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Indian Media & Entertainment Industry to touch Rs 1,457 billion by 2016: FICCI-KPMG report

Industry achieves 12 percent Growth in 2011; is projected to grow at CAGR of 15 percent over next five years
In 2011, the Indian Media & Entertainment (M&E) Industry registered a growth of 12 percent over 2010, to reach INR 728 billon, says the FICCI-KPMG report. The growth trajectory is backed by strong consumption in Tier 2 and 3 cities, continued growth of regional media, and fast increasing new media business. Overall, the industry is expected to register a CAGR of 15 percent to touch INR 1,457 billion by 2016. The report was released at the inaugural session of FICCI FRAMES 2012 last month.
2011 has been a challenging year not just for the Indian M&E industry, or even the Indian economy, but for the larger world economy. While India is still expected to grow at a healthy pace, growth is projected
to be lower than earlier expectations.
TV on topWhile television continues to be the dominant medium, sectors such as animation & VFX, digital advertising, and gaming are fast increasing their share in the overall pie. Radio is expected to display a healthy growth rate after the advent of Phase 3. Print, while witnessing a decline in growth rate, will continue to be the second largest medium in the Indian M&E industry. Also, the film industry had a reason to cheer, with multiple movies crossing the Rs 1 billion mark in domestic theatrical collections, and Rs 300 million mark in C&S rights.
Advertising spends across all media accounted for Rs 300 billion in 2011, contributing to 41 percent of the overall M&E industry’s revenues. Advertising revenues witnessed a growth of 13 percent in 2011, as
against 17 percent observed in 2010 In terms of performance, 2011 proved to be a year with mixed results in terms of growth across different sub sectors. The traditional media businesses experienced a slow down compared to last year, especially in the second half of the year.
 Animation, VFX, online  on the goHowever, the new media segments like Animation and VFX, Online and Gaming businesses witnessed phenomenal growth rates.
Says Rajiv Kumar, Secretary General, FICCI “The key highlights are rise in digital content consumption, launch of diverse content delivery platforms, strong consumption in Tier 2 and 3 cities, rising footprint of the players in the regional media, rapidly increasing new media business and regulatory shifts.”
According to Jehil Thakkar, Head of Media and Entertainment, KPMG in India “The Media & Entertainment industry landscape is undergoing a significant shift. Cable digitization, the promise of wireless broadband, increasing DTH penetration, digitization of film distribution, growing internet use are all prompting strategic shifts in the way companies work. Traditional business models are evolving for the better as a host of new opportunities emerge.”
In terms of performance, 2011 proved to be a year with mixed results in terms of growth across different sub sectors. The traditional media businesses experienced a slow down compared to last year, especially in the second half of the year. However, the new media segments like Animation and VFX, Online and Gaming businesses witnessed phenomenal growth rates.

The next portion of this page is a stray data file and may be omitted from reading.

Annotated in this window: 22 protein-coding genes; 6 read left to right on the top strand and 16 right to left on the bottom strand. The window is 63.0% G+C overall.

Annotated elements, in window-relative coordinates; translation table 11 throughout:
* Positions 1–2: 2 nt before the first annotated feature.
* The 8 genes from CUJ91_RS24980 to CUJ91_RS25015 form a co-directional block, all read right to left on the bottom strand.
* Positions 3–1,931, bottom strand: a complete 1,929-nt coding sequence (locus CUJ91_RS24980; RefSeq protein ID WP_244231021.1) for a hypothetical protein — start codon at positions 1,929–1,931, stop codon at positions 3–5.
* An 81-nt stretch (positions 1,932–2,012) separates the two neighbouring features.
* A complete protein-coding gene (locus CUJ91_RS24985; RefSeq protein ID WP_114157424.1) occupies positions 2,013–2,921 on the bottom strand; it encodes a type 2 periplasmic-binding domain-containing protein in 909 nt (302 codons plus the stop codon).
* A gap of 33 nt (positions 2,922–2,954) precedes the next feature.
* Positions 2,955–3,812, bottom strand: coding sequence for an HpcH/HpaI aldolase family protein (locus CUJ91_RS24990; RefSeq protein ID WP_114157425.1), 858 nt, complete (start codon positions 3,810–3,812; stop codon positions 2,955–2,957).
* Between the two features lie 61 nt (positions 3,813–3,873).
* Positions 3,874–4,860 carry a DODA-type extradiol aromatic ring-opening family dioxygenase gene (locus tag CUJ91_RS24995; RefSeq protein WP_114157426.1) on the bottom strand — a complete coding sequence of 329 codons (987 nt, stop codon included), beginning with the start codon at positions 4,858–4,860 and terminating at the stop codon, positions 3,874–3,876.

Adds  Rajiv Kumar: “The key highlights are rise in digital content consumption, launch of diverse content delivery platforms, strong consumption in Tier 2 and 3 cities, rising footprint of the players in the regional media, rapidly increasing new media business and regulatory shifts.”
According to Jehil Thakkar,  “The Media & Entertainment industry landscape is undergoing a significant shift. Cable digitization, the promise of wireless broadband, increasing DTH penetration, digitization of film distribution, growing internet use are all prompting strategic shifts in the way companies work. Traditional business models are evolving for the better as a host of new opportunities emerge.”

• Regionalization
Regional television and print continued its strong growth trajectory owing to growth in incomes and consumption in the regional markets. National advertisers are looking at these markets as the next
consumption hubs and the local advertisers are learning the benefits of marketing their products aggressively.
• An advertising revenue dependant industry
The ARPU (Average Revenue Per User) for television, average newspaper cost for print and average ticket price for films continue to be low on account of hyper competition in these industries. Segments
like radio and a significant portion of online content are available free of cost to consumers. Owing to this, the Indian consumer is still not used to paying for content and hence the industry players are sensitive to the impact of the slowdown which affects the budgets of advertisers.
• Awaited regulatory shifts Lastly, apart from the shifts in consumer preferences, company strategies and business models, one big change awaited for the next growth wave is the implementation of recently enacted and regulations on digitisation for cable, implementation of Phase 3 and copyright for Radio and the roll out of 4G. These shifts are expected to be game changers in terms of how business is being done currently and what
could be the path going forward.

About KPMG
KPMG is a global network of firms providing professional services. They operate in 152 countries and have 145,000 people working in member firms around the world. www.kpmg.com
About FICCIEstablished in 1927, FICCI is the largest and oldest apex business organisation in India. www.ficci.com 
April 7 2012